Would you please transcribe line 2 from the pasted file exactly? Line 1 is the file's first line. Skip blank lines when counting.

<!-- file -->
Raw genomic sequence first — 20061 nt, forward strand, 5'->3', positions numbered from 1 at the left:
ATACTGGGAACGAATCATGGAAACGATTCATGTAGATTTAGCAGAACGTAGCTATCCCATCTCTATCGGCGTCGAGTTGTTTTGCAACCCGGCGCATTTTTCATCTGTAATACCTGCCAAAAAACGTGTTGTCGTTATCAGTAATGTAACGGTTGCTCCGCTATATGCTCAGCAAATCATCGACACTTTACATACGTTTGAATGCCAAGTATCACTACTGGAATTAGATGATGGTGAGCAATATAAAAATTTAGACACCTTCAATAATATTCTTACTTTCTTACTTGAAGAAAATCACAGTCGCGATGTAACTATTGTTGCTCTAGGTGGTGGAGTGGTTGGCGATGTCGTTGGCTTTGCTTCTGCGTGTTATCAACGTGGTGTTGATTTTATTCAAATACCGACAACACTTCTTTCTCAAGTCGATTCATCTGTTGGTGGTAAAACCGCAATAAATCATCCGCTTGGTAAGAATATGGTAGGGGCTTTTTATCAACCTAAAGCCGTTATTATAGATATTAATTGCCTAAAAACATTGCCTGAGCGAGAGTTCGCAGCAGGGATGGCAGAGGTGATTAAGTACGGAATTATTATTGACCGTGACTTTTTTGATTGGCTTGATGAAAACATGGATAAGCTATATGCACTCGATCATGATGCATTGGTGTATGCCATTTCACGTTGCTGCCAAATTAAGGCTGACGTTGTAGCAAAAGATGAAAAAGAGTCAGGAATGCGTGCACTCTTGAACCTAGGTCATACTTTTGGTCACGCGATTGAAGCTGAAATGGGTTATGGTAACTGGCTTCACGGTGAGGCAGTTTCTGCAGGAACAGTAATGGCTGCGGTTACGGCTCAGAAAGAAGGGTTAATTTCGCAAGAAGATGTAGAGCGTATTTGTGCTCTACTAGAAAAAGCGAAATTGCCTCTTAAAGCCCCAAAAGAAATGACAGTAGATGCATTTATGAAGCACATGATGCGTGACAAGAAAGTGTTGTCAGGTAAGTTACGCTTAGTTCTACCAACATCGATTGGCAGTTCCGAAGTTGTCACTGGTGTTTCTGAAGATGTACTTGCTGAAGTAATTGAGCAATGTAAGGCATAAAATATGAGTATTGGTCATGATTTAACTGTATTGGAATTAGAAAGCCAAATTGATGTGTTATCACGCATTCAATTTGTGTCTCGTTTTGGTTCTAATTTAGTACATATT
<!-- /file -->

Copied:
ATACTGGGAACGAATCATGGAAACGATTCATGTAGATTTAGCAGAACGTAGCTATCCCATCTCTATCGGCGTCGAGTTGTTTTGCAACCCGGCGCATTTTTCATCTGTAATACCTGCCAAAAAACGTGTTGTCGTTATCAGTAATGTAACGGTTGCTCCGCTATATGCTCAGCAAATCATCGACACTTTACATACGTTTGAATGCCAAGTATCACTACTGGAATTAGATGATGGTGAGCAATATAAAAATTTAGACACCTTCAATAATATTCTTACTTTCTTACTTGAAGAAAATCACAGTCGCGATGTAACTATTGTTGCTCTAGGTGGTGGAGTGGTTGGCGATGTCGTTGGCTTTGCTTCTGCGTGTTATCAACGTGGTGTTGATTTTATTCAAATACCGACAACACTTCTTTCTCAAGTCGATTCATCTGTTGGTGGTAAAACCGCAATAAATCATCCGCTTGGTAAGAATATGGTAGGGGCTTTTTATCAACCTAAAGCCGTTATTATAGATATTAATTGCCTAAAAACATTGCCTGAGCGAGAGTTCGCAGCAGGGATGGCAGAGGTGATTAAGTACGGAATTATTATTGACCGTGACTTTTTTGATTGGCTTGATGAAAACATGGATAAGCTATATGCACTCGATCATGATGCATTGGTGTATGCCATTTCACGTTGCTGCCAAATTAAGGCTGACGTTGTAGCAAAAGATGAAAAAGAGTCAGGAATGCGTGCACTCTTGAACCTAGGTCATACTTTTGGTCACGCGATTGAAGCTGAAATGGGTTATGGTAACTGGCTTCACGGTGAGGCAGTTTCTGCAGGAACAGTAATGGCTGCGGTTACGGCTCAGAAAGAAGGGTTAATTTCGCAAGAAGATGTAGAGCGTATTTGTGCTCTACTAGAAAAAGCGAAATTGCCTCTTAAAGCCCCAAAAGAAATGACAGTAGATGCATTTATGAAGCACATGATGCGTGACAAGAAAGTGTTGTCAGGTAAGTTACGCTTAGTTCTACCAACATCGATTGGCAGTTCCGAAGTTGTCACTGGTGTTTCTGAAGATGTACTTGCTGAAGTAATTGAGCAATGTAAGGCATAAAATATGAGTATTGGTCATGATTTAACTGTATTGGAATTAGAAAGCCAAATTGATGTGTTATCACGCATTCAATTTGTGTCTCGTTTTGGTTCTAATTTAGTACATATT